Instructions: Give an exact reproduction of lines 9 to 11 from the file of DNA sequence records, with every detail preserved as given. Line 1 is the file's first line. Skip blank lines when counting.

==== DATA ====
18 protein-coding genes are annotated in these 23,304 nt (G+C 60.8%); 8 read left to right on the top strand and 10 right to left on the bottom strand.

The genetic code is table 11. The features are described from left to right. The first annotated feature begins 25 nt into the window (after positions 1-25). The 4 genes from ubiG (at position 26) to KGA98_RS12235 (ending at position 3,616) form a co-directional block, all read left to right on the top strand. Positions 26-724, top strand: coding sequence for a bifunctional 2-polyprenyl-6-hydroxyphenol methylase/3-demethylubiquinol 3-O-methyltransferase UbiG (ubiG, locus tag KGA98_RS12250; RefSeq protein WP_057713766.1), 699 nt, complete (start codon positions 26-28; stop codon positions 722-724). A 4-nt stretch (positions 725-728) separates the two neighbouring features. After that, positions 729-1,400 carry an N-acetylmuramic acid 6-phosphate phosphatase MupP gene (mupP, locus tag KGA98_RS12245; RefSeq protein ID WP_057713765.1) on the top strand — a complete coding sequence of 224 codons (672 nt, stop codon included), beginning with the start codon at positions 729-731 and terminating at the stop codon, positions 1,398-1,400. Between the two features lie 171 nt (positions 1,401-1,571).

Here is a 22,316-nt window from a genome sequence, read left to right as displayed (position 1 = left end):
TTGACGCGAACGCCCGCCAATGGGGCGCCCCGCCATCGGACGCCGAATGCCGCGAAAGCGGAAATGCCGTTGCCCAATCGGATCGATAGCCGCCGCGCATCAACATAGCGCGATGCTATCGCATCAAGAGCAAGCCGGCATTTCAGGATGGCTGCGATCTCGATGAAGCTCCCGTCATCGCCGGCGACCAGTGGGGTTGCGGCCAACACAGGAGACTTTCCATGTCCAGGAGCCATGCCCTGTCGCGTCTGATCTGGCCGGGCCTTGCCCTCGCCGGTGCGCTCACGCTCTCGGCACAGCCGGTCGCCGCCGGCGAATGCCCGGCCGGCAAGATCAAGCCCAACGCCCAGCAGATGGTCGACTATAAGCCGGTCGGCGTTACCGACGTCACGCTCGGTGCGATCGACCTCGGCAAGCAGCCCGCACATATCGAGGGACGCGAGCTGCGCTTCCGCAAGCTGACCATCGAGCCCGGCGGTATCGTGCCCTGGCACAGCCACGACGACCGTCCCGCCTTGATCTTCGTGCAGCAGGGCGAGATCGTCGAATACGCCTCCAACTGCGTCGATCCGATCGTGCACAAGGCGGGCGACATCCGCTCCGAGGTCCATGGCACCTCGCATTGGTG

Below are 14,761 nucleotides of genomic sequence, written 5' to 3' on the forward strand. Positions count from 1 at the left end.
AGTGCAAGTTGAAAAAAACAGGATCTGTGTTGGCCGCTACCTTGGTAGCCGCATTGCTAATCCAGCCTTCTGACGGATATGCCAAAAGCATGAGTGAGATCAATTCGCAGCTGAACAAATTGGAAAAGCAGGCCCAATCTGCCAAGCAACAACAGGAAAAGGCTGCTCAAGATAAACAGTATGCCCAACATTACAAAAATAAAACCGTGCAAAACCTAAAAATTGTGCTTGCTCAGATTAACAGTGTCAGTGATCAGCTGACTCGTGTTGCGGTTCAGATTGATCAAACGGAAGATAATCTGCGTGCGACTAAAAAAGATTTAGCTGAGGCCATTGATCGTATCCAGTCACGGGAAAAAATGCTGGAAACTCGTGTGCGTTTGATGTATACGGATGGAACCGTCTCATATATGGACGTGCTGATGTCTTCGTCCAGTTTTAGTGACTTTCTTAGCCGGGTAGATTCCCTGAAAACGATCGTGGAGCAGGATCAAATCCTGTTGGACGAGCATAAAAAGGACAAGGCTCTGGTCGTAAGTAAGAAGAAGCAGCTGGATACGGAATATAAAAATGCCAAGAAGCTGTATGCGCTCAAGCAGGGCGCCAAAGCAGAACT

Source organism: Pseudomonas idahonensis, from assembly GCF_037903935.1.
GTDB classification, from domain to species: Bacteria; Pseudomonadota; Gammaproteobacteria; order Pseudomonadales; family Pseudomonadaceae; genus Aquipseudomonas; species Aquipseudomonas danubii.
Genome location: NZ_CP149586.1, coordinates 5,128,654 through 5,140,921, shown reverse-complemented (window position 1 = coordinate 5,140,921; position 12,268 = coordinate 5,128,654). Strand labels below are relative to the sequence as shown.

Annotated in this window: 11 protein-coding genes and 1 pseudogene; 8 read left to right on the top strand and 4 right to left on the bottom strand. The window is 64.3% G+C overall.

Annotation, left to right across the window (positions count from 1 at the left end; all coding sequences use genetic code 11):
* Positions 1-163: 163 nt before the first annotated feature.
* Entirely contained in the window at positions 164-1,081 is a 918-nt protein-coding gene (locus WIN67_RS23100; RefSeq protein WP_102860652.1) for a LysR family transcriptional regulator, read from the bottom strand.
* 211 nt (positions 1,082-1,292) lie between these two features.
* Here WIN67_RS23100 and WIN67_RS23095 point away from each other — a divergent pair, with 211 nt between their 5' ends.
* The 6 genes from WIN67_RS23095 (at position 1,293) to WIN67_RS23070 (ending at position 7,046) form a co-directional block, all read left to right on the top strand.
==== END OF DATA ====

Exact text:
Genome location: NZ_CP149586.1, coordinates 5,128,654 through 5,140,921, shown reverse-complemented (window position 1 = coordinate 5,140,921; position 12,268 = coordinate 5,128,654). Strand labels below are relative to the sequence as shown.

Annotated in this window: 11 protein-coding genes and 1 pseudogene; 8 read left to right on the top strand and 4 right to left on the bottom strand. The window is 64.3% G+C overall.

Annotation, left to right across the window (positions count from 1 at the left end; all coding sequences use genetic code 11):